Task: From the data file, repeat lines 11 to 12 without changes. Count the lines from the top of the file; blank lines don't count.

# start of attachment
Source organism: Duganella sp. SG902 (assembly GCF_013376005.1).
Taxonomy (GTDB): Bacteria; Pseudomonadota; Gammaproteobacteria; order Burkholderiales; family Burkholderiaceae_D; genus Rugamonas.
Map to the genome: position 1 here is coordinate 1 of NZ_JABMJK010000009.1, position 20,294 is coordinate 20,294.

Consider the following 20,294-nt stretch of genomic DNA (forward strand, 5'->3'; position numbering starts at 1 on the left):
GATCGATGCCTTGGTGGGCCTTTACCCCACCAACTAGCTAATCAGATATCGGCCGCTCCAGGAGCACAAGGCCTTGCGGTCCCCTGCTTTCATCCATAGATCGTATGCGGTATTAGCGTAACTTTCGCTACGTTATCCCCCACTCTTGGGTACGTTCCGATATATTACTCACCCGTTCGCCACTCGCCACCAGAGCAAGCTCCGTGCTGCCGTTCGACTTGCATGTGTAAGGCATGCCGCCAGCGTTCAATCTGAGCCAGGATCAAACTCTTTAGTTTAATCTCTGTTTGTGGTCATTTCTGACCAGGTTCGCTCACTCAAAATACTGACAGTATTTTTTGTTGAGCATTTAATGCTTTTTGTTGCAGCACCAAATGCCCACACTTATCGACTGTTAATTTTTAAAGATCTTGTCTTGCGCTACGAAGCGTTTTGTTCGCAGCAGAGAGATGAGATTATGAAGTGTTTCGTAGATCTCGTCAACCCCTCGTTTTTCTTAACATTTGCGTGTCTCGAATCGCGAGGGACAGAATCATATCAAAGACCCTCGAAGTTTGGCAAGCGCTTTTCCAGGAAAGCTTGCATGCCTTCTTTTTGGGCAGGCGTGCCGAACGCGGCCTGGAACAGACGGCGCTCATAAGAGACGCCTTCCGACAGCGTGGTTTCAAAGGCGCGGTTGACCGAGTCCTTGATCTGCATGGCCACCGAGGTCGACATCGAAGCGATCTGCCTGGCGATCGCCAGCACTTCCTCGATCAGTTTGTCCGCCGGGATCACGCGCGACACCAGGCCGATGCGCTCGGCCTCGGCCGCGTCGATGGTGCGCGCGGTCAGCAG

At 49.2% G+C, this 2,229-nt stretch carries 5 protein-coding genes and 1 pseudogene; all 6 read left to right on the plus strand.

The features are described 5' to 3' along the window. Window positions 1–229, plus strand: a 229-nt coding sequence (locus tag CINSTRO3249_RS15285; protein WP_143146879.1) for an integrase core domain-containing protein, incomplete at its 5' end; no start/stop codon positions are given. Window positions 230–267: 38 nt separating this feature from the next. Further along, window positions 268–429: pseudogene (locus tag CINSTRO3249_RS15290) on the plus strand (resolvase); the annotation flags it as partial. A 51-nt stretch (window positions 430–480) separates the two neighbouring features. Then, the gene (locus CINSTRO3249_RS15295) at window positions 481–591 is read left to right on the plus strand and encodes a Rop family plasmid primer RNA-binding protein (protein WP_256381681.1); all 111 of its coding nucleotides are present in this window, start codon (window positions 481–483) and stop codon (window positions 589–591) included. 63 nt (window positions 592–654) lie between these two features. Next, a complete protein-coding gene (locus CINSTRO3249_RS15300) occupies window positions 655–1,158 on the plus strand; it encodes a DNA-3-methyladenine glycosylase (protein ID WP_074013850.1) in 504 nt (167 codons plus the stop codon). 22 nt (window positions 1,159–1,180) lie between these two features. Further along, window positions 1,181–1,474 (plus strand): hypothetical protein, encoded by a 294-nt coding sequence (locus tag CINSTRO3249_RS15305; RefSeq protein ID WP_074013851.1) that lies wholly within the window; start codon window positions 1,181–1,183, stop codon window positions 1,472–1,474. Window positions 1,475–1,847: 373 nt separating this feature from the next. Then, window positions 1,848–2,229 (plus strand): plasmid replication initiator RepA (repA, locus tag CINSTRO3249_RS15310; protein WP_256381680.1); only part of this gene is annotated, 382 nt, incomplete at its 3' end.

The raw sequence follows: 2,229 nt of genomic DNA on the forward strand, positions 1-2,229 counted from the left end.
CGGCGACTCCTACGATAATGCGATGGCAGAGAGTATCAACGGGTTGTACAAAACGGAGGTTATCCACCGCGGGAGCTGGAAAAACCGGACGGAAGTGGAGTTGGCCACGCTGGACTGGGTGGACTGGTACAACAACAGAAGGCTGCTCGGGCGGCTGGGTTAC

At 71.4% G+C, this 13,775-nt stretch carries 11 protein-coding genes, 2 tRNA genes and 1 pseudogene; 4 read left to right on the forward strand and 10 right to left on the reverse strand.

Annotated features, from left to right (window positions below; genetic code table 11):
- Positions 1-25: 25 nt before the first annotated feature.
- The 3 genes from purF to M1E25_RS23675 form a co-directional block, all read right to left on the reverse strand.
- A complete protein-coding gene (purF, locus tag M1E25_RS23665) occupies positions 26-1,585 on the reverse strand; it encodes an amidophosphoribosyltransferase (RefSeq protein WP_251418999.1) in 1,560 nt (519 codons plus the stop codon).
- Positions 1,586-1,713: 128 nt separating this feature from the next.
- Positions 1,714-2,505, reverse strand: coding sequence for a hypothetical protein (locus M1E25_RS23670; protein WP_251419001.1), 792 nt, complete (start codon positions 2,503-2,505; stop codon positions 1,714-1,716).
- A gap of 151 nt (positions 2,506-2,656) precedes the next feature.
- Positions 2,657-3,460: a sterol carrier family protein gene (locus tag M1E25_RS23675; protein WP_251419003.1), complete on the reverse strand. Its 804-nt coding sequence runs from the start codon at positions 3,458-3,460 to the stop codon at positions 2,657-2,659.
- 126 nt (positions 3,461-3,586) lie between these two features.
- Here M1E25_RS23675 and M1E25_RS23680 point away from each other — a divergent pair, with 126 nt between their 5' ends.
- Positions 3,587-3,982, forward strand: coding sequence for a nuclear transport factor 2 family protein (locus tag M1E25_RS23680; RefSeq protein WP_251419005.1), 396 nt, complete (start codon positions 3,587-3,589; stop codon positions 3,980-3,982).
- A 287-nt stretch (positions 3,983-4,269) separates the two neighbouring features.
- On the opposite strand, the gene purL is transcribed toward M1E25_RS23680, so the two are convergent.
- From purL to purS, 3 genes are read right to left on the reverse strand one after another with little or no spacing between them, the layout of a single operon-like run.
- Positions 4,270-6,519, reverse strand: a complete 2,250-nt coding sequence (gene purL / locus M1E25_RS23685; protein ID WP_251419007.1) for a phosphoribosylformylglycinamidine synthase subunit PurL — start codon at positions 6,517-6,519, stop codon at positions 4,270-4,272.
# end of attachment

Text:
Annotated features, from left to right (window positions below; genetic code table 11):
- Positions 1-25: 25 nt before the first annotated feature.